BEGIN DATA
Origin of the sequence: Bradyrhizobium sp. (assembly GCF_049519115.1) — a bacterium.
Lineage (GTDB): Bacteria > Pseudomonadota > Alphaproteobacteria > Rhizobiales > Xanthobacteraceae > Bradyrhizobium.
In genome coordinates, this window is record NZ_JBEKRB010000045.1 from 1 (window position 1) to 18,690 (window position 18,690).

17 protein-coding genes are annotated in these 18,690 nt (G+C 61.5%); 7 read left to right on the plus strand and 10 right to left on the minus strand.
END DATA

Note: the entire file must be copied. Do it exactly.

Origin of the sequence: Bradyrhizobium sp. (assembly GCF_049519115.1) — a bacterium.
Lineage (GTDB): Bacteria > Pseudomonadota > Alphaproteobacteria > Rhizobiales > Xanthobacteraceae > Bradyrhizobium.
In genome coordinates, this window is record NZ_JBEKRB010000045.1 from 1 (window position 1) to 18,690 (window position 18,690).

17 protein-coding genes are annotated in these 18,690 nt (G+C 61.5%); 7 read left to right on the plus strand and 10 right to left on the minus strand.